The Atacama desert in Chile is a plateau west of the Andes mountains. It is the driest non-polar desert in the world, the average rainfall is about 15 mm (0.6 in) per year. Most of the desert is composed of stony terrain, salt lakes (salares), sand, and felsic lava that flows towards the Andes.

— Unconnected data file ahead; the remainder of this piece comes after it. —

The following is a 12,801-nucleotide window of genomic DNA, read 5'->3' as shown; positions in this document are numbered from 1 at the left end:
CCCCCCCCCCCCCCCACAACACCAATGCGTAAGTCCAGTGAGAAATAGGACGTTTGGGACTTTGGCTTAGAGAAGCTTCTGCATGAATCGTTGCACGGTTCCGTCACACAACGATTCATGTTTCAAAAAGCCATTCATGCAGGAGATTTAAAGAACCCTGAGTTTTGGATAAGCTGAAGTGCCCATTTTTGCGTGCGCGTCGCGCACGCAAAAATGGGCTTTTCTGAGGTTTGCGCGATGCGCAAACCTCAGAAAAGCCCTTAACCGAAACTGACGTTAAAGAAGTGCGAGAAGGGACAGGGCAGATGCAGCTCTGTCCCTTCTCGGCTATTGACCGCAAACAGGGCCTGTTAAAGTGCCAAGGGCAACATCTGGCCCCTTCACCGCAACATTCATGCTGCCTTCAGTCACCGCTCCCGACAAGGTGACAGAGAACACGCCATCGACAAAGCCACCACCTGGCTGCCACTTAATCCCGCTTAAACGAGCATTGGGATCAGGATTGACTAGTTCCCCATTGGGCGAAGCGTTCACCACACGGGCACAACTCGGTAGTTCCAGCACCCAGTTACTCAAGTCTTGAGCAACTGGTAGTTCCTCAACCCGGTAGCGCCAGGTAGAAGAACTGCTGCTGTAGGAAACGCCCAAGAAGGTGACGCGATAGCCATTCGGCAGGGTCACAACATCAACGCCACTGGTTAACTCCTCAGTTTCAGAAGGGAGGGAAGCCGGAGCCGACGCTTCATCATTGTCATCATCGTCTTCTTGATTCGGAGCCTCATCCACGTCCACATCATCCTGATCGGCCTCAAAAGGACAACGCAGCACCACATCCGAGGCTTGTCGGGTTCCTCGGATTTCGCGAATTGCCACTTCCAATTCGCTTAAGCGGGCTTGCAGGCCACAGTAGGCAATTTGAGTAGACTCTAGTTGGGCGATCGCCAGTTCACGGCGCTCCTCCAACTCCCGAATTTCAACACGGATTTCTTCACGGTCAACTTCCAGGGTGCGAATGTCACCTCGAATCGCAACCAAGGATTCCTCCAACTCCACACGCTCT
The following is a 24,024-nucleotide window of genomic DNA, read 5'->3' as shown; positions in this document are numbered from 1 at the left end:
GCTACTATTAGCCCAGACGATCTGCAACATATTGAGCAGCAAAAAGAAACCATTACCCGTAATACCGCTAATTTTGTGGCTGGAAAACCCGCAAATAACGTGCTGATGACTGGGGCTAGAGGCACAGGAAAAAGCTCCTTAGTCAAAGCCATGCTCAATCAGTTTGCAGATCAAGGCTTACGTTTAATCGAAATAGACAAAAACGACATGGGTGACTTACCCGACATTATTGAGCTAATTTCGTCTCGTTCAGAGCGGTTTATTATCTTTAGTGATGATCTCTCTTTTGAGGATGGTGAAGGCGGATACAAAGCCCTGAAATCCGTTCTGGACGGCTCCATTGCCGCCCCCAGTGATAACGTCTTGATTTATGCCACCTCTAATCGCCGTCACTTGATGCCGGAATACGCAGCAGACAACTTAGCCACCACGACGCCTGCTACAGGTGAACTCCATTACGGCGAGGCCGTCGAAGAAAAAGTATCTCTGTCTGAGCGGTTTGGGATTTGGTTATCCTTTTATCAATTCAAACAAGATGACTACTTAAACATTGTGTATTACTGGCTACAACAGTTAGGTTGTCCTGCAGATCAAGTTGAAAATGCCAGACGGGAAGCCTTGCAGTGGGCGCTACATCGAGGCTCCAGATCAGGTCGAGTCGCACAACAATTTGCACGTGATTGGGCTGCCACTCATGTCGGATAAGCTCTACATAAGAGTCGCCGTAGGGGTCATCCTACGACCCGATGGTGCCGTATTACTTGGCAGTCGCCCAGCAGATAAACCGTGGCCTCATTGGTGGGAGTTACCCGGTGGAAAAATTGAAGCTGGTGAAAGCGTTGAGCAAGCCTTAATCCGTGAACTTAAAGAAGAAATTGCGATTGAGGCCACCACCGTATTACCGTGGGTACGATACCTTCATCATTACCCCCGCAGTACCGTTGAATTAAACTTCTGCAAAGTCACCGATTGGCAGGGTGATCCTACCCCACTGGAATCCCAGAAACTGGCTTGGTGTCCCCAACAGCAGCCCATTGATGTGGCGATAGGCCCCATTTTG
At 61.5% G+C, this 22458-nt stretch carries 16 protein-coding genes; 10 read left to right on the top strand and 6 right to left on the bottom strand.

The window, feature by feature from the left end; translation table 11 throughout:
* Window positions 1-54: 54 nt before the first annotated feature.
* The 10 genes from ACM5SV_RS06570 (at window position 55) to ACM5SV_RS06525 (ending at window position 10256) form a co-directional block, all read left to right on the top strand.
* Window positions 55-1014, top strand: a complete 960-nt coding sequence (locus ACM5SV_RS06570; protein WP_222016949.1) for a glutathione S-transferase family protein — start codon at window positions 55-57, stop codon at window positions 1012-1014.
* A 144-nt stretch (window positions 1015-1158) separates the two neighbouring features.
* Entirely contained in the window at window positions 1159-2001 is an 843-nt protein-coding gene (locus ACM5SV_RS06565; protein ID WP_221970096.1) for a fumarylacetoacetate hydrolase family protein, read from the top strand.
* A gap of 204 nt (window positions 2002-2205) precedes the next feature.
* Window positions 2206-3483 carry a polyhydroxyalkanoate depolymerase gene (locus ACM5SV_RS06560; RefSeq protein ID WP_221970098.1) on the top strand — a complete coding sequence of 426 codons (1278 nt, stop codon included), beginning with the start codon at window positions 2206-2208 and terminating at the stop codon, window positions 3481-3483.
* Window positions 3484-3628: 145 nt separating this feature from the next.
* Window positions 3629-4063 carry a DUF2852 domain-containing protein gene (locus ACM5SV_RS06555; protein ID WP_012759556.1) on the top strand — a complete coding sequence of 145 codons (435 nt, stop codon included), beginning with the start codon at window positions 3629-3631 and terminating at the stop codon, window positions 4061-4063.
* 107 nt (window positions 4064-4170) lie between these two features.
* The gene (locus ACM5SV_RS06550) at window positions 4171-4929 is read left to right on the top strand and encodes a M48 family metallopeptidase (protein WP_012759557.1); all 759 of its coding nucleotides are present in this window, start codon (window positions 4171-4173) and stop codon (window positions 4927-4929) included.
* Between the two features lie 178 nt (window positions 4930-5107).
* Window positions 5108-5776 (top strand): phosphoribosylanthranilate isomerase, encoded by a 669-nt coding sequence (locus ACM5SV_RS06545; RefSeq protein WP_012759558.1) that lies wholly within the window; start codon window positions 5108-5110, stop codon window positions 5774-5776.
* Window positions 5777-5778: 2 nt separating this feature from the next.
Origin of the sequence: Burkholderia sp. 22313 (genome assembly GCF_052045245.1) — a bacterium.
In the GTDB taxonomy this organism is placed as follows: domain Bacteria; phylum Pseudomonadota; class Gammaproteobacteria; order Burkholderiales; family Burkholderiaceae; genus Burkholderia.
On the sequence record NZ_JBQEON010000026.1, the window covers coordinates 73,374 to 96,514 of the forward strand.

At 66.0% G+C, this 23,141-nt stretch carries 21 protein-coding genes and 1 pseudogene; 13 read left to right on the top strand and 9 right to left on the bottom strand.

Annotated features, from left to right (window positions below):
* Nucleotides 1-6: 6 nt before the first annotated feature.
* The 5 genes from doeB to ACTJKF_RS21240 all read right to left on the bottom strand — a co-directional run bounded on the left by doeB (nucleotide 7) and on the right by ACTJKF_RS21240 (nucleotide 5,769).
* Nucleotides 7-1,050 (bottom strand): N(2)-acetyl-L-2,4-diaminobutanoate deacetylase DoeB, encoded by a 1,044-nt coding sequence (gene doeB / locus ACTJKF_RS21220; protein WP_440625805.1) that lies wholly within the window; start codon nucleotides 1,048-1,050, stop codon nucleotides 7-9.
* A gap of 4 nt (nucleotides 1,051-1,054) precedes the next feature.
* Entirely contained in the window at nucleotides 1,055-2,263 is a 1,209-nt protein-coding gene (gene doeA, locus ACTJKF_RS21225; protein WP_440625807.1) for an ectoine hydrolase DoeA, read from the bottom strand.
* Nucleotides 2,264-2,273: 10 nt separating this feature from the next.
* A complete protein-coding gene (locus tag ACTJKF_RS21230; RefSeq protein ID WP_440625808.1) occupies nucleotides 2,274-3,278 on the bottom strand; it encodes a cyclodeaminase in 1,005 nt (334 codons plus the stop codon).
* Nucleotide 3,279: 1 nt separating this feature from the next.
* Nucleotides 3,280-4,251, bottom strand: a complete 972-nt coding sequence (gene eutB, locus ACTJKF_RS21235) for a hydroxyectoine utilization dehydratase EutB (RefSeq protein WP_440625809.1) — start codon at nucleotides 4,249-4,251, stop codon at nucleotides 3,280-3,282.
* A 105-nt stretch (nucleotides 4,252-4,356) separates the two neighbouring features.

Although the almost total lack of precipitation is the most prominent characteristic of the Atacama Desert, exceptions may occur. It may be the oldest desert on earth, and has experienced extreme hyperaridity for at least 3 million years, making it the oldest continuously arid region on earth. Because of its high altitude, nearly non-existent cloud cover, dry air, and lack of light pollution and radio interference from widely populated cities and towns, this desert is one of the best places in the world to conduct astronomical observations.